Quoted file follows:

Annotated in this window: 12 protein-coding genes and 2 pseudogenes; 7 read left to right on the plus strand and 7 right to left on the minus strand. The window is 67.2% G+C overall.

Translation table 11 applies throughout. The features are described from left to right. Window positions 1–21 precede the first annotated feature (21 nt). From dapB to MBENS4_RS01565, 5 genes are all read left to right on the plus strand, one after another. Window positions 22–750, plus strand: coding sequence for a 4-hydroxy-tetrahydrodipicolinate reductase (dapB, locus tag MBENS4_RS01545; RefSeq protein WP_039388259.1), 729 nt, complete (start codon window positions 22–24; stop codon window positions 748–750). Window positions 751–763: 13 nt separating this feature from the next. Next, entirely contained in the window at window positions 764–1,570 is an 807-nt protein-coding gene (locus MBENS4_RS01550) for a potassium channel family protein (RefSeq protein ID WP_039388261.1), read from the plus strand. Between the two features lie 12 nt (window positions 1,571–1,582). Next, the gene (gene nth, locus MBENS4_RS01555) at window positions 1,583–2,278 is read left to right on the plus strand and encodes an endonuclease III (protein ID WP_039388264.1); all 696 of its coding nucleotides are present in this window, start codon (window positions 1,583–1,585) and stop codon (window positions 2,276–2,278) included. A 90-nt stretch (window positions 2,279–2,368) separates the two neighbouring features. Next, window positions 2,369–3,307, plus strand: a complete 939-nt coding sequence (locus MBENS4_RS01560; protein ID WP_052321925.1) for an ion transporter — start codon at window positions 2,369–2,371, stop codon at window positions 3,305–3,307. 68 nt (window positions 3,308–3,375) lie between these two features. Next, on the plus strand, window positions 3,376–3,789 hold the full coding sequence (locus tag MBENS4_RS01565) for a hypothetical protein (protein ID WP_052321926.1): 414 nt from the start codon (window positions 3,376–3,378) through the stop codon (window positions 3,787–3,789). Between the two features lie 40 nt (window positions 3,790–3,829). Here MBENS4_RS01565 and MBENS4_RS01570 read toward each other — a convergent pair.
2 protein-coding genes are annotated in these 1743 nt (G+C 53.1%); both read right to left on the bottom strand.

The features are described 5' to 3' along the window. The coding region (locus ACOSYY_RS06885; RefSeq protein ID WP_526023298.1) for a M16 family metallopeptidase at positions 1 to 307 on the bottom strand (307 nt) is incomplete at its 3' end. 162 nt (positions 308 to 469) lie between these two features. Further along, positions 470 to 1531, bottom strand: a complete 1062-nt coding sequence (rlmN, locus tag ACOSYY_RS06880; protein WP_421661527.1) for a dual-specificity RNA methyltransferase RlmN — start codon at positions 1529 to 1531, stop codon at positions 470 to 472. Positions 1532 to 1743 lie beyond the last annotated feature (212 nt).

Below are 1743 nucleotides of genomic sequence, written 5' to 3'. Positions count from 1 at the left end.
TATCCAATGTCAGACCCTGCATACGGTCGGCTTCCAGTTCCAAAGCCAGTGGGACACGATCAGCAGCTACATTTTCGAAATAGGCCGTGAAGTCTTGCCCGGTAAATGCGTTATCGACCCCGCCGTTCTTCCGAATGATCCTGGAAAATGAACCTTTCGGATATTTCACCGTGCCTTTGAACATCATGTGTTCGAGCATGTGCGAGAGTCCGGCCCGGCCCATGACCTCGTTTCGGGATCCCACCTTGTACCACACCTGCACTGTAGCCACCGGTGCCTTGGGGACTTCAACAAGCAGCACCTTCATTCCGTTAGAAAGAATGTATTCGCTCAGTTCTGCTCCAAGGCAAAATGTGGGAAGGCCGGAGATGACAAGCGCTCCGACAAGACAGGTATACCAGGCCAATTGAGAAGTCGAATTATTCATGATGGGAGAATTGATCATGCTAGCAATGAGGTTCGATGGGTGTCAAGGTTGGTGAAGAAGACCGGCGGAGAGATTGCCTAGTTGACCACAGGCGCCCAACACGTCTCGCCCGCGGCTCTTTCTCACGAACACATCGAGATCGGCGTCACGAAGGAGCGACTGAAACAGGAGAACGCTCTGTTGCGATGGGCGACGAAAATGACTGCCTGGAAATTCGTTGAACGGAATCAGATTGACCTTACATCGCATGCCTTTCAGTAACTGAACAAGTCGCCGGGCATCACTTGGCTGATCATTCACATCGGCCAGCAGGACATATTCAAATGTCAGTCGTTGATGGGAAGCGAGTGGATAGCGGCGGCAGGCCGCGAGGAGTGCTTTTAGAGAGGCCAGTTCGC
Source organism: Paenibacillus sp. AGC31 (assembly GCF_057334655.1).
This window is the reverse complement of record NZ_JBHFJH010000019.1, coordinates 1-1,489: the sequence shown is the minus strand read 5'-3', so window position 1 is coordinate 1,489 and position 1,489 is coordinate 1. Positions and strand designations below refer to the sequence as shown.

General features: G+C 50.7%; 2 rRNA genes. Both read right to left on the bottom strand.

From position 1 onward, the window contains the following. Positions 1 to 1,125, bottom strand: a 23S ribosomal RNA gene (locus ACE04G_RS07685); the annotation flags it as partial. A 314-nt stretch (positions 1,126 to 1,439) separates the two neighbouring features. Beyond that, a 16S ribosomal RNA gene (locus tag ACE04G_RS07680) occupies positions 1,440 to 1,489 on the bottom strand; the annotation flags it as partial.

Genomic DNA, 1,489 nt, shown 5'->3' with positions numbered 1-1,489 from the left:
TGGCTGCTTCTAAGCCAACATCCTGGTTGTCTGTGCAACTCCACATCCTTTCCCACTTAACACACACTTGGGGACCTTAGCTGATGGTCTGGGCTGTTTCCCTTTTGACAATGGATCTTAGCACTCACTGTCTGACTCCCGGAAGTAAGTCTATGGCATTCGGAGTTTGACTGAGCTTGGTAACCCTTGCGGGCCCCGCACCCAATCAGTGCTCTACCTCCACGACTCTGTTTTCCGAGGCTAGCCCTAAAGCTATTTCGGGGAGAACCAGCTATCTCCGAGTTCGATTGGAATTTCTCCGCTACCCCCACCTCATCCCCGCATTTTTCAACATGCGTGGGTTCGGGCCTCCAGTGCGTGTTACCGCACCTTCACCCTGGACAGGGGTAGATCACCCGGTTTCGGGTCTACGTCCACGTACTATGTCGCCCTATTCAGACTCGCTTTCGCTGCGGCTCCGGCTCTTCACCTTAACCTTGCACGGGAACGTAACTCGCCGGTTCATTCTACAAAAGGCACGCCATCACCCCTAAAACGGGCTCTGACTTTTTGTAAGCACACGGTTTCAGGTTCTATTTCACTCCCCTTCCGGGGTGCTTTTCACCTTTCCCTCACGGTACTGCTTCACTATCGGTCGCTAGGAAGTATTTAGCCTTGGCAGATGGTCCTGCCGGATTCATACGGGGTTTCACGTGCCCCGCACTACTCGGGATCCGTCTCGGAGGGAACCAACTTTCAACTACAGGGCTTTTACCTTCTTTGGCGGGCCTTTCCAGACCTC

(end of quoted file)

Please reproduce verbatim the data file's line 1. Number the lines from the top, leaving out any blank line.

Annotated in this window: 12 protein-coding genes and 2 pseudogenes; 7 read left to right on the plus strand and 7 right to left on the minus strand. The window is 67.2% G+C overall.